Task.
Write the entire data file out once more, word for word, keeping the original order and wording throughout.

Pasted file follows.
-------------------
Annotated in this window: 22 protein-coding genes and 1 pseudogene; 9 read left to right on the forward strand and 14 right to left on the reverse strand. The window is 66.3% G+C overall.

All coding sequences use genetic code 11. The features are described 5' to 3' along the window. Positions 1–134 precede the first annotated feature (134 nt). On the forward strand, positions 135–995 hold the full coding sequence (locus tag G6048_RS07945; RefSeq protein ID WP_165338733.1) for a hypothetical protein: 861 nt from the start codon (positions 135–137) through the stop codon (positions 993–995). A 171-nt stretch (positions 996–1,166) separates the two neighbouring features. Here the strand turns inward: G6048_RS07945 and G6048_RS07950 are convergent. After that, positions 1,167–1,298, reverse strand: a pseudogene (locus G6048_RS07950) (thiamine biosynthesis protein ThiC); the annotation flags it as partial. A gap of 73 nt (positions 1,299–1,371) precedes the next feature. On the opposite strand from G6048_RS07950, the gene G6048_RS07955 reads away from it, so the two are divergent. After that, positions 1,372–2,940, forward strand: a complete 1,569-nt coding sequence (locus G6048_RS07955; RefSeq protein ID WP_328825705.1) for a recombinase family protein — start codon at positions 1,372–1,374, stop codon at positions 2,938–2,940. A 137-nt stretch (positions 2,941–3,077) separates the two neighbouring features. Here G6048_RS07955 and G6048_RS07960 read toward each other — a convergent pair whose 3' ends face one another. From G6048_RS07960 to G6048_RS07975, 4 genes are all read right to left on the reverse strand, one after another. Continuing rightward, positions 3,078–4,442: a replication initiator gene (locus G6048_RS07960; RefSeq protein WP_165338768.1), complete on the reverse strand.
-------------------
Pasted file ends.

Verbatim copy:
Annotated in this window: 22 protein-coding genes and 1 pseudogene; 9 read left to right on the forward strand and 14 right to left on the reverse strand. The window is 66.3% G+C overall.

All coding sequences use genetic code 11. The features are described 5' to 3' along the window. Positions 1–134 precede the first annotated feature (134 nt). On the forward strand, positions 135–995 hold the full coding sequence (locus tag G6048_RS07945; RefSeq protein ID WP_165338733.1) for a hypothetical protein: 861 nt from the start codon (positions 135–137) through the stop codon (positions 993–995). A 171-nt stretch (positions 996–1,166) separates the two neighbouring features. Here the strand turns inward: G6048_RS07945 and G6048_RS07950 are convergent. After that, positions 1,167–1,298, reverse strand: a pseudogene (locus G6048_RS07950) (thiamine biosynthesis protein ThiC); the annotation flags it as partial. A gap of 73 nt (positions 1,299–1,371) precedes the next feature. On the opposite strand from G6048_RS07950, the gene G6048_RS07955 reads away from it, so the two are divergent. After that, positions 1,372–2,940, forward strand: a complete 1,569-nt coding sequence (locus G6048_RS07955; RefSeq protein ID WP_328825705.1) for a recombinase family protein — start codon at positions 1,372–1,374, stop codon at positions 2,938–2,940. A 137-nt stretch (positions 2,941–3,077) separates the two neighbouring features. Here G6048_RS07955 and G6048_RS07960 read toward each other — a convergent pair whose 3' ends face one another. From G6048_RS07960 to G6048_RS07975, 4 genes are all read right to left on the reverse strand, one after another. Continuing rightward, positions 3,078–4,442: a replication initiator gene (locus G6048_RS07960; RefSeq protein WP_165338768.1), complete on the reverse strand.